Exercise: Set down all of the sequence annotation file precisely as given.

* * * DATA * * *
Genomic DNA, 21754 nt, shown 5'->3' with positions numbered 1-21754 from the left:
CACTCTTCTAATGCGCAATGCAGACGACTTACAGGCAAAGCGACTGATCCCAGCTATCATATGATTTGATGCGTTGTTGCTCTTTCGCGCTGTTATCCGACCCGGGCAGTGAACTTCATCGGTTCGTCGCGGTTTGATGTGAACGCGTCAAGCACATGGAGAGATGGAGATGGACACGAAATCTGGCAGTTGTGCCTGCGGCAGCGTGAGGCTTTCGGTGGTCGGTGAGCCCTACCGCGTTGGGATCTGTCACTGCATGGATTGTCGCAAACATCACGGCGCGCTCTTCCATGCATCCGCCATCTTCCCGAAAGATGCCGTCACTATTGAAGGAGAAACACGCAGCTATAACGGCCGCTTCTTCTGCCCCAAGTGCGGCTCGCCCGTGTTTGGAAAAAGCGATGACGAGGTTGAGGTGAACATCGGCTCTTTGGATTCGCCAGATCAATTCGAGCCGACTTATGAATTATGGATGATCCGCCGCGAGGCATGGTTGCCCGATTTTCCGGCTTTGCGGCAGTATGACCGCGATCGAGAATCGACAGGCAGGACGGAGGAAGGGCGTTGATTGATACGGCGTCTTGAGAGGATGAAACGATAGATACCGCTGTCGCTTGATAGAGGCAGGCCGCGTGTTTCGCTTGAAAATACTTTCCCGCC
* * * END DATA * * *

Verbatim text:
Genomic DNA, 21754 nt, shown 5'->3' with positions numbered 1-21754 from the left:
CACTCTTCTAATGCGCAATGCAGACGACTTACAGGCAAAGCGACTGATCCCAGCTATCATATGATTTGATGCGTTGTTGCTCTTTCGCGCTGTTATCCGACCCGGGCAGTGAACTTCATCGGTTCGTCGCGGTTTGATGTGAACGCGTCAAGCACATGGAGAGATGGAGATGGACACGAAATCTGGCAGTTGTGCCTGCGGCAGCGTGAGGCTTTCGGTGGTCGGTGAGCCCTACCGCGTTGGGATCTGTCACTGCATGGATTGTCGCAAACATCACGGCGCGCTCTTCCATGCATCCGCCATCTTCCCGAAAGATGCCGTCACTATTGAAGGAGAAACACGCAGCTATAACGGCCGCTTCTTCTGCCCCAAGTGCGGCTCGCCCGTGTTTGGAAAAAGCGATGACGAGGTTGAGGTGAACATCGGCTCTTTGGATTCGCCAGATCAATTCGAGCCGACTTATGAATTATGGATGATCCGCCGCGAGGCATGGTTGCCCGATTTTCCGGCTTTGCGGCAGTATGACCGCGATCGAGAATCGACAGGCAGGACGGAGGAAGGGCGTTGATTGATACGGCGTCTTGAGAGGATGAAACGATAGATACCGCTGTCGCTTGATAGAGGCAGGCCGCGTGTTTCGCTTGAAAATACTTTCCCGCC